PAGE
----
There are many possible explanations for such problems.
After eliminating the obvious sources (like broken cables etc.)
you should check the configuration of your Ethernet PHY. One
common cause of problems is if your PHY is hard configured in
duplex mode (for example 100baseTX Full Duplex or 10baseT Full
Duplex). If such a setup is combined with a autonegotiating
switch, then trouble is ahead.
Jerry Van Baren
explained this as follows:
Ignoring the configuration where both ends are (presumably correctly)
manually configured, you end up with five cases, two of them
misconfigured and WRONG:
1) Autonegotiation <-> autonegotiation - reliable.
2) 10bT half duplex <-> autonegotiation - reliable.
3) 100bT half duplex <-> autonegotiation - reliable.
4) 10bT *FULL* duplex <-> autonegotiation - *UNreliable*.
5) 100bT *FULL* duplex <-> autonegotiation - *UNreliable*.
The problem that I've observed is that the *humans* (the weak links)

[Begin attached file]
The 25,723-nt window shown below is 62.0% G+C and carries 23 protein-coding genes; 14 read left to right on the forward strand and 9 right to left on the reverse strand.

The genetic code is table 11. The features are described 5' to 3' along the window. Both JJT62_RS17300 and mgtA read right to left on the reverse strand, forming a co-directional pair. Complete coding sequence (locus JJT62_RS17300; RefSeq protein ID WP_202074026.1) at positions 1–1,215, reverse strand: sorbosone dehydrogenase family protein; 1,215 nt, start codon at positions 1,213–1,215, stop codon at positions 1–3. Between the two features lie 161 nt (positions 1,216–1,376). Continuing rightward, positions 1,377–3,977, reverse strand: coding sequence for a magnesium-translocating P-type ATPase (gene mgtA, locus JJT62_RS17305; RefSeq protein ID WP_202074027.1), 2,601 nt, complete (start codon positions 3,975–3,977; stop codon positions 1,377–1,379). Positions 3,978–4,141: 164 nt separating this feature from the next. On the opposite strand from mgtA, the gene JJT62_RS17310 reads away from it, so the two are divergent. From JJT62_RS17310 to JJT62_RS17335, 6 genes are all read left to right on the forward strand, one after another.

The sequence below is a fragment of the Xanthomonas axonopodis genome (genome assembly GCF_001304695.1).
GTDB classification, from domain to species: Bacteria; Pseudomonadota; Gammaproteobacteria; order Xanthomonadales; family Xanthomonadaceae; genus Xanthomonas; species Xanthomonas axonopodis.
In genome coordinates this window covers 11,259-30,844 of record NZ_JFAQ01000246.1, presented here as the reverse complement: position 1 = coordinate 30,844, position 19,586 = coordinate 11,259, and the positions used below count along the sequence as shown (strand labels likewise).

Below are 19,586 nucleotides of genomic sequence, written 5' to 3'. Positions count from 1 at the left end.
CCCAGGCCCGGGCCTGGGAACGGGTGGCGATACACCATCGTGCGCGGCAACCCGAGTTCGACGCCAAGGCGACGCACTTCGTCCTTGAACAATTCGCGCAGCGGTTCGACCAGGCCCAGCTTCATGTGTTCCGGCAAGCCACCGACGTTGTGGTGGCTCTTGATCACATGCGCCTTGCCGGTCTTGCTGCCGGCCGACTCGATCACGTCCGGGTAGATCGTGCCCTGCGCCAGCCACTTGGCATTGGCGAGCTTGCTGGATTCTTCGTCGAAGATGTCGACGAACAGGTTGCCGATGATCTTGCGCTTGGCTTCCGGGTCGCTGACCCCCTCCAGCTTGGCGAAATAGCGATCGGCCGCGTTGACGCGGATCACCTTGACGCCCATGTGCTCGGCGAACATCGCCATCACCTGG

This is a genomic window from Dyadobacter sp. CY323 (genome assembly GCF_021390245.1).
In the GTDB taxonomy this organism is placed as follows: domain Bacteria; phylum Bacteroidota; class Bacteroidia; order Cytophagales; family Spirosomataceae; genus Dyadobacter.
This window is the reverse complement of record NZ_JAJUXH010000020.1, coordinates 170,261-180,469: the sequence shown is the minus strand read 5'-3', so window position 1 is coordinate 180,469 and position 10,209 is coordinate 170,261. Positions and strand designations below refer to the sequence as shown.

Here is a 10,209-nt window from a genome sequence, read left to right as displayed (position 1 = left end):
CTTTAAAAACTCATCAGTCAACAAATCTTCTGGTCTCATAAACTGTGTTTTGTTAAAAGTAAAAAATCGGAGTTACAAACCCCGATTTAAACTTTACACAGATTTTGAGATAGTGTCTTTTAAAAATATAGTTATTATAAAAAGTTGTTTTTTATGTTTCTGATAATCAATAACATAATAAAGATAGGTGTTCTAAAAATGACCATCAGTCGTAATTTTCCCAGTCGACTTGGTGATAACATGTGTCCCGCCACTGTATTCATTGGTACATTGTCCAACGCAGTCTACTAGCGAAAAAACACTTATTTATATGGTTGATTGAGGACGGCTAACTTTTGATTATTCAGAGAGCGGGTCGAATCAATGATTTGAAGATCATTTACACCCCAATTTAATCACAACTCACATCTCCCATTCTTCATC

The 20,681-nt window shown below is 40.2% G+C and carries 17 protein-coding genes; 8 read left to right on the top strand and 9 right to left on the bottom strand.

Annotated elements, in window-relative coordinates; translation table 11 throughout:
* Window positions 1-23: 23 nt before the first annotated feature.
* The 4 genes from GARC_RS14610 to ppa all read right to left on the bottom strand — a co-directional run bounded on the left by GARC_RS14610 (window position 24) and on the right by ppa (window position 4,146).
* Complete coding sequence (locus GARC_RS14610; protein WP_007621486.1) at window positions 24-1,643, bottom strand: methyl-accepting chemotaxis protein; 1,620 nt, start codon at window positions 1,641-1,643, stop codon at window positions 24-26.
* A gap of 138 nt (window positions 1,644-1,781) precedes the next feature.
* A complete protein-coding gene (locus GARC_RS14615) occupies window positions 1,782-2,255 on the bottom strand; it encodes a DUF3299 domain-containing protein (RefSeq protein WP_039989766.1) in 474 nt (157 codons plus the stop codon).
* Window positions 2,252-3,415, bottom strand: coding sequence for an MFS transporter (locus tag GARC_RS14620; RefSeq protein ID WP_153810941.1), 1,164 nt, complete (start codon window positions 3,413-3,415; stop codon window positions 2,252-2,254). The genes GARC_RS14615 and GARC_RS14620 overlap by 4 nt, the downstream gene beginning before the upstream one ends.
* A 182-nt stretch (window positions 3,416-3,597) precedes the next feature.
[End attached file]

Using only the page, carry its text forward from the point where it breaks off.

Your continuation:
that do the manual configuration don't understand that "parallel
detection" *must be* half duplex by definition in the spec (it is hard
to define a reliable algorithm to detect full duplex capability so the
spec writers punted). As a result, the human invariably picks "full
duplex" because everybody knows full duplex is better... and end up as
case (4) or (5). They inadvertently end up with a slower unreliable
link (lots of "collisions" resulting in runt packets) rather than the
faster better link they thought they were picking (d'oh!). The really
bad thing is that the network works fine in testing on an isolated LAN
with no traffic and absolutely craps its pants when it hits the real
That is my reasoning behind my statement that we can generally ignore
the autonegotiation <-> fixed configuration case because the odds of it
working properly are poor anyway.